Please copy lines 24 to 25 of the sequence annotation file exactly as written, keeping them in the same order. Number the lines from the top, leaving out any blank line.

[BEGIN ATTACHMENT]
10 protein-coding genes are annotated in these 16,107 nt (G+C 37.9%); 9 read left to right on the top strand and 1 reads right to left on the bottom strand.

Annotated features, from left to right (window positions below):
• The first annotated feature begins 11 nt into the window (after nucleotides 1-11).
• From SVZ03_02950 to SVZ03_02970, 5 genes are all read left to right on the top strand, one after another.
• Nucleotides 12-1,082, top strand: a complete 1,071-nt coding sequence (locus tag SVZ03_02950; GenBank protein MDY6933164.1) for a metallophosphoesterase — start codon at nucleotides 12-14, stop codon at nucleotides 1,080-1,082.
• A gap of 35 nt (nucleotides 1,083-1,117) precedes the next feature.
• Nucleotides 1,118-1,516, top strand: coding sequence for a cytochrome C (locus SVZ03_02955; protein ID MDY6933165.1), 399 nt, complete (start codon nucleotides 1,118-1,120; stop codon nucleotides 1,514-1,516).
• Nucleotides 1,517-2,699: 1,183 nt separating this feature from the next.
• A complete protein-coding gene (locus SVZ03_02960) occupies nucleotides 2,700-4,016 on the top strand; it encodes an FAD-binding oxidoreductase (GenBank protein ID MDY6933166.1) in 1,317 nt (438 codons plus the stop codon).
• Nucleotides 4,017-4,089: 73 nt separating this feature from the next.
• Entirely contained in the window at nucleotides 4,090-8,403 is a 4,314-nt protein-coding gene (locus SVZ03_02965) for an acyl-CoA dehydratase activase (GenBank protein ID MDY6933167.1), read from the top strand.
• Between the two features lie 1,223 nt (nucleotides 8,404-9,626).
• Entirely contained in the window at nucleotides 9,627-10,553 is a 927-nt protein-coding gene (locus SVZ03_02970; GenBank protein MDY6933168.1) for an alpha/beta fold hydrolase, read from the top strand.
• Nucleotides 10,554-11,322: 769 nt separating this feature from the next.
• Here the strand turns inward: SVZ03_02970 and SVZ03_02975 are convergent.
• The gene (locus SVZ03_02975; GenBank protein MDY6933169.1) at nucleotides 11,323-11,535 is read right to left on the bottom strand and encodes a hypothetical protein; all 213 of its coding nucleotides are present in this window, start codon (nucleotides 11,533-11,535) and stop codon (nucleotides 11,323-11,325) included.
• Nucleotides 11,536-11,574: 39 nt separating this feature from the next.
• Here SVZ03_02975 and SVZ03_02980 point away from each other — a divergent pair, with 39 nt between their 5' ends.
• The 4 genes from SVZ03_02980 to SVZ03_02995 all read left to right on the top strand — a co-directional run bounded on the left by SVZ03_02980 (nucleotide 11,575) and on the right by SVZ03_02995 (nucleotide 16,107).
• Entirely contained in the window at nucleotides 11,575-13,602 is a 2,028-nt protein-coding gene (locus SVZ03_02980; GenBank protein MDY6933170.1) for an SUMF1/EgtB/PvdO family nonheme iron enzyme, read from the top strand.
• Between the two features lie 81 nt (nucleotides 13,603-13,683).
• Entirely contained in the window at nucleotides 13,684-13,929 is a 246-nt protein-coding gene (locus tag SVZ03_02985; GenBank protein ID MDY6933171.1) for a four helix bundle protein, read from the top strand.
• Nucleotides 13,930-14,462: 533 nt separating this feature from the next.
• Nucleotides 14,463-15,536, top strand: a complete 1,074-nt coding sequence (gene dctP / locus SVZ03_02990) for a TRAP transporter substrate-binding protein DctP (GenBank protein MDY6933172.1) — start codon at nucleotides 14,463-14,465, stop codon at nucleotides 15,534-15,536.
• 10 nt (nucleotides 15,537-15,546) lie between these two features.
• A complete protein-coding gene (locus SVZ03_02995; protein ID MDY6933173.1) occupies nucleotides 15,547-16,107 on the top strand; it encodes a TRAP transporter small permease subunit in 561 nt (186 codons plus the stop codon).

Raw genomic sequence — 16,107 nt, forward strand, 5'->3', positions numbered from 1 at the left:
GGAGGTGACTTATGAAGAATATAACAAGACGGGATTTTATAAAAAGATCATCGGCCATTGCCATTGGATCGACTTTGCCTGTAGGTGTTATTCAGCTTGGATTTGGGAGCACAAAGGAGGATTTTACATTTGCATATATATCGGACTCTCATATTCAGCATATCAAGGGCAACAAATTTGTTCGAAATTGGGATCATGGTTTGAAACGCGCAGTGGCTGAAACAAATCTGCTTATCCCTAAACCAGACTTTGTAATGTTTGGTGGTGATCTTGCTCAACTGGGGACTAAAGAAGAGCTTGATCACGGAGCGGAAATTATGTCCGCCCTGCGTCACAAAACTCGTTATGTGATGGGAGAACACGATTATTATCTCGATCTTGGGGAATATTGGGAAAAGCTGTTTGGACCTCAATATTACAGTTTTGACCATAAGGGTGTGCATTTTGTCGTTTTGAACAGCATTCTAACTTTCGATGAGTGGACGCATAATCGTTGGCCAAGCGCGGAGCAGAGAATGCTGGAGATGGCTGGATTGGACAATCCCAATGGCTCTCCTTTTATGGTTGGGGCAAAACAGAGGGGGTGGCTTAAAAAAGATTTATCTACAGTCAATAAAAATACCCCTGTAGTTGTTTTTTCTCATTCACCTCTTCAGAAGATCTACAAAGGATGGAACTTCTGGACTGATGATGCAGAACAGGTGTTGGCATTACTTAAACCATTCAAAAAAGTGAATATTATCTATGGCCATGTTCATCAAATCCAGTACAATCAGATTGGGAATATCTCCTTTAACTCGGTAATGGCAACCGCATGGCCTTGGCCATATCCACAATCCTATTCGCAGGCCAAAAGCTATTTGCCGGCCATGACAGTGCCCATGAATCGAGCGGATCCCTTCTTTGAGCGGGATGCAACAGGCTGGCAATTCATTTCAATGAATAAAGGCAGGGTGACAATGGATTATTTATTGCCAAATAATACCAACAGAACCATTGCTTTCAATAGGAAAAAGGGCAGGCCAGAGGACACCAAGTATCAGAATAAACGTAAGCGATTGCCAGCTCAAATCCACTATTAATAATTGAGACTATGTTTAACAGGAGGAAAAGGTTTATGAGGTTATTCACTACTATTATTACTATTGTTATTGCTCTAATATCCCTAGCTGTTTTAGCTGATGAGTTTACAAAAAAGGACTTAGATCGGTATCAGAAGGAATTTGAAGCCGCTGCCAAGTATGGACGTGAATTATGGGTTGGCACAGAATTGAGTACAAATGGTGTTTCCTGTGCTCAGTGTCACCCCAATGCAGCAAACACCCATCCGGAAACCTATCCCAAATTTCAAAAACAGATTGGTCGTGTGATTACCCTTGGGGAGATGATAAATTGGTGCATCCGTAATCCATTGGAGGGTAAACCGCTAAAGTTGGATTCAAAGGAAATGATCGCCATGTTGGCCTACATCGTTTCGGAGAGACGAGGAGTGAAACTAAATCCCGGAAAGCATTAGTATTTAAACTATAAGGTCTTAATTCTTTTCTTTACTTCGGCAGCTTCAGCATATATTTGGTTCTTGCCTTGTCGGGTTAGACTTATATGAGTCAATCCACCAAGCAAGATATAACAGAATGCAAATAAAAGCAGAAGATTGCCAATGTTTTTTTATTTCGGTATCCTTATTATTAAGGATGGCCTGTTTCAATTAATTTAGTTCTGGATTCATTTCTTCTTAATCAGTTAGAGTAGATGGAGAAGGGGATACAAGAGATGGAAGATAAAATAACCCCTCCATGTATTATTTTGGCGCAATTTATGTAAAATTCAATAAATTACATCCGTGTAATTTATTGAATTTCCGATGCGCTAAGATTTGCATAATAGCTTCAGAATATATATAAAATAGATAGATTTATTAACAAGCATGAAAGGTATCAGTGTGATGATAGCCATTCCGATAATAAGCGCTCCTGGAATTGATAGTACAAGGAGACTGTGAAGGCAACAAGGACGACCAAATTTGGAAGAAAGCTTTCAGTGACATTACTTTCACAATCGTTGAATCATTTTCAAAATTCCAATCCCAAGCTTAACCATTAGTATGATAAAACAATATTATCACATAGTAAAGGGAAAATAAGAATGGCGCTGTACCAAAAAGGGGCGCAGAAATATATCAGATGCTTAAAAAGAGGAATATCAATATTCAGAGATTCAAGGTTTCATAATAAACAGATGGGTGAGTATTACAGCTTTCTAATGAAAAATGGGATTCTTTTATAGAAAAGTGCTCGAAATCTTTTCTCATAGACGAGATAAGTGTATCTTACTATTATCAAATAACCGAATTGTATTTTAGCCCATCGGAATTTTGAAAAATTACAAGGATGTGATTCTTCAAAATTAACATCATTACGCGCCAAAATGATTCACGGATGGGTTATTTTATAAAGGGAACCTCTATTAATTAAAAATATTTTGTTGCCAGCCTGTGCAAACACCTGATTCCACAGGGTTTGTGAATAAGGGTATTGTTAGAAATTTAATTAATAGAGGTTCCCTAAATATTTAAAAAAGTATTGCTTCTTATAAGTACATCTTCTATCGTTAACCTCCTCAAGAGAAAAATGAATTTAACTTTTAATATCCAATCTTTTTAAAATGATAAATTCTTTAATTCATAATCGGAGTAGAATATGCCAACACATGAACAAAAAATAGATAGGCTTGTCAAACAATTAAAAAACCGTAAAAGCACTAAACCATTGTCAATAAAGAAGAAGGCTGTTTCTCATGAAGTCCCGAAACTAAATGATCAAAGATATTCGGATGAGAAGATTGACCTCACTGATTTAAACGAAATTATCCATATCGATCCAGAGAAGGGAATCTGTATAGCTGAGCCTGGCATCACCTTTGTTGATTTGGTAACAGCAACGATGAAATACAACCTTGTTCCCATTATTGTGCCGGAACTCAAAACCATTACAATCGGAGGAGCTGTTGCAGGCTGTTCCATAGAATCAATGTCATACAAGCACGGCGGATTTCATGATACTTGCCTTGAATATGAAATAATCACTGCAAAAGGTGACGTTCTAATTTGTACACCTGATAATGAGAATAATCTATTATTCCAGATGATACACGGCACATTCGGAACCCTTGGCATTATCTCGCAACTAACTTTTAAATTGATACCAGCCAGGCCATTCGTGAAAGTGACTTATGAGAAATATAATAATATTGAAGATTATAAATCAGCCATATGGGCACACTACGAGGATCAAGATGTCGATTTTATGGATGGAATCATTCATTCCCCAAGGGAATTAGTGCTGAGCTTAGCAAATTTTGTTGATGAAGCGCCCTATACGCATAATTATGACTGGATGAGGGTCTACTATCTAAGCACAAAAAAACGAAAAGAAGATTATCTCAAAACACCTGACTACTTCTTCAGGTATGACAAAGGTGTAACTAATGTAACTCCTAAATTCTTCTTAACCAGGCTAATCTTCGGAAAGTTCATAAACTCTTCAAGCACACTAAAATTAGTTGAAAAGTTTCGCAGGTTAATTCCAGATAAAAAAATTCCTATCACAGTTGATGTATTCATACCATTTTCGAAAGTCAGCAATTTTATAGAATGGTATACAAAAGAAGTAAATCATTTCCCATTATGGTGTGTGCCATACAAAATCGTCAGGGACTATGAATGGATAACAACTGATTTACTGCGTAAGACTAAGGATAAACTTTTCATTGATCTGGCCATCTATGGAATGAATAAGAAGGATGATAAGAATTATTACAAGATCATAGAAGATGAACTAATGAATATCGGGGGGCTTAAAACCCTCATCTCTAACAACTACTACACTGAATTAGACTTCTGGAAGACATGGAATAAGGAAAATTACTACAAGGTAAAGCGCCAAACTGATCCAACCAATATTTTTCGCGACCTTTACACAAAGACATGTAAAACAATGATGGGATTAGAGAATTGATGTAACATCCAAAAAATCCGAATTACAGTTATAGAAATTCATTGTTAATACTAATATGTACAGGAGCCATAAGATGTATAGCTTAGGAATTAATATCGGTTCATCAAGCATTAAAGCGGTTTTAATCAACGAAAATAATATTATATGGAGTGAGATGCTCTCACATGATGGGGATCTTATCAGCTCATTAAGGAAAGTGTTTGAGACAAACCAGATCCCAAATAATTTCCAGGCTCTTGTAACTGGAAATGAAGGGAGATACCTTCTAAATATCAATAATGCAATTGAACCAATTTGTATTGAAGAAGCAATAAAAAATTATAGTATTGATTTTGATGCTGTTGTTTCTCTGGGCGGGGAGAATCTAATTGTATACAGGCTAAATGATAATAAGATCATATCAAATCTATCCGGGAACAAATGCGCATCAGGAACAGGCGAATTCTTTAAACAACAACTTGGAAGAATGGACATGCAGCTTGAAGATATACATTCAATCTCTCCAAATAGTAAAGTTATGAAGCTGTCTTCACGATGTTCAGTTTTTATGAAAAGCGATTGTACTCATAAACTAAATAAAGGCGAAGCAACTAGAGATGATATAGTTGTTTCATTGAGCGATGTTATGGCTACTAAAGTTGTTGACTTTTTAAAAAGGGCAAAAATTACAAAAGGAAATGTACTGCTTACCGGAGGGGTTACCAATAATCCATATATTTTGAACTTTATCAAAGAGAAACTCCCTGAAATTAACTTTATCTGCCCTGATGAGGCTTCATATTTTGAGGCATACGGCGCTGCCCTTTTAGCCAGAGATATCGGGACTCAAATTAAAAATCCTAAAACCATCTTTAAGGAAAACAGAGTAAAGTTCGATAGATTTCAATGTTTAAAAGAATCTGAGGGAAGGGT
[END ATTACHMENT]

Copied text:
• Nucleotides 14,463-15,536, top strand: a complete 1,074-nt coding sequence (gene dctP / locus SVZ03_02990) for a TRAP transporter substrate-binding protein DctP (GenBank protein MDY6933172.1) — start codon at nucleotides 14,463-14,465, stop codon at nucleotides 15,534-15,536.
• 10 nt (nucleotides 15,537-15,546) lie between these two features.